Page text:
Rays give their take on pace, cameras
Crawford favors instant replay; Maddon not worried about time
ST. PETERSBURG -- Major League Baseball is taking steps to speed up the pace of the games, and it is exploring the possibility of using video cameras. The Rays weighed in on the prospect of both Friday.
Following a discussion on the pace of games at last week's Owners Meetings in Milwaukee, Major League Baseball held a series of conference calls Friday with each team's field manager, general manager and in-game entertainment staff, and with all Major League umpire crew chiefs.
During the calls, all participants were advised that umpires will be more vigilant in the enforcement "of matters pertaining to the improvement of pace of game efforts."
These efforts were slated to begin immediately.
Among the measures is a 12-second time limit for pitchers to throw the ball, and a rule specifying that the batboy must have a second bat ready in the event the hitter cracks his bat.
"I like the extra bat in the on-deck circle," Rays manager Joe Maddon said. "I believe the game will take care of itself. The game has never been on a clock, and that's the beauty of this game compared to basketball or football, all the other games. When I was a kid, I used to just pray for extra innings, so I could watch two or three more innings of a baseball game. The time element thing to me is not that big of a factor. ... Right now, I think our game is pretty cool the way it is."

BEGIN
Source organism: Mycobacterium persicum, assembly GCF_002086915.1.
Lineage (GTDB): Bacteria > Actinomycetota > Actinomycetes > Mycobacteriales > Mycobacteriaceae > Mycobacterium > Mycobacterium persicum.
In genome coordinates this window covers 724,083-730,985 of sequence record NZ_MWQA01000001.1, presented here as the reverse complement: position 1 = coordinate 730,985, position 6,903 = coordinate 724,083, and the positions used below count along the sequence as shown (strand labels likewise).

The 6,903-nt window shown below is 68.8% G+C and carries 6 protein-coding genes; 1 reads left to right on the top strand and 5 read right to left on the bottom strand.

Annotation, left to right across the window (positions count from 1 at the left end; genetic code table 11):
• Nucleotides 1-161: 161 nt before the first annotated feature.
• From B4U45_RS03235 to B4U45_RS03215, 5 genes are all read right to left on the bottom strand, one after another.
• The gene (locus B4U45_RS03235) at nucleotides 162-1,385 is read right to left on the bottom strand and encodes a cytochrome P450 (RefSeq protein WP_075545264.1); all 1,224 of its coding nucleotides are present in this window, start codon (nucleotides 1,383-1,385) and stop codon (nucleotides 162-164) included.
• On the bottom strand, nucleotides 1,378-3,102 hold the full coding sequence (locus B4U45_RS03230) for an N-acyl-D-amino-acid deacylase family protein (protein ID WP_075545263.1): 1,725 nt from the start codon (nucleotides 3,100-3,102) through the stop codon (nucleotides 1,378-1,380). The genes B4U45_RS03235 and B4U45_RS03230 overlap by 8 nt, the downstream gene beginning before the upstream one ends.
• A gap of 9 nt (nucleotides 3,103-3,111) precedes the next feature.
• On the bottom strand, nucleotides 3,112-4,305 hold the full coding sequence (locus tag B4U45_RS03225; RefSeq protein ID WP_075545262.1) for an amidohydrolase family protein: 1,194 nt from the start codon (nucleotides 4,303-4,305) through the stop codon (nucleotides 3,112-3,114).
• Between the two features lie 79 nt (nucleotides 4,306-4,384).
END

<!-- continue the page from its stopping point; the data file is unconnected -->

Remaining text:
Carl Crawford likes the idea of having instant replay to judge foul balls and home runs.
"I think it's a good idea," Crawford said. "A couple of our guys could have used it. So I'm all for it."
Crawford remembered a home run he hit in Baltimore that landed over the wall in right-center field, hit another wall and bounced back on to the field, for which he was awarded a double.
"I heard the commentator say, 'It's one less home run you'll never have,'" Crawford said.
Maddon also thinks cameras could be put to good use judging whether a ball is fair or foul and on the legitimacy of home runs.
"A lot of times, people reach over the fence and you can't see," Maddon said. "... Foul poles, I think there should be a dedicated camera to each foul pole for home runs or not home runs, for fair or foul balls. Those are difficult calls for umpires. ... I don't want it on bang-bang calls. I don't want it on balls and strikes. Home runs for fair and foul balls, that makes the most sense."
Bill Chastain is a reporter for MLB.com. This story was not subject to the approval of Major League Baseball or its clubs.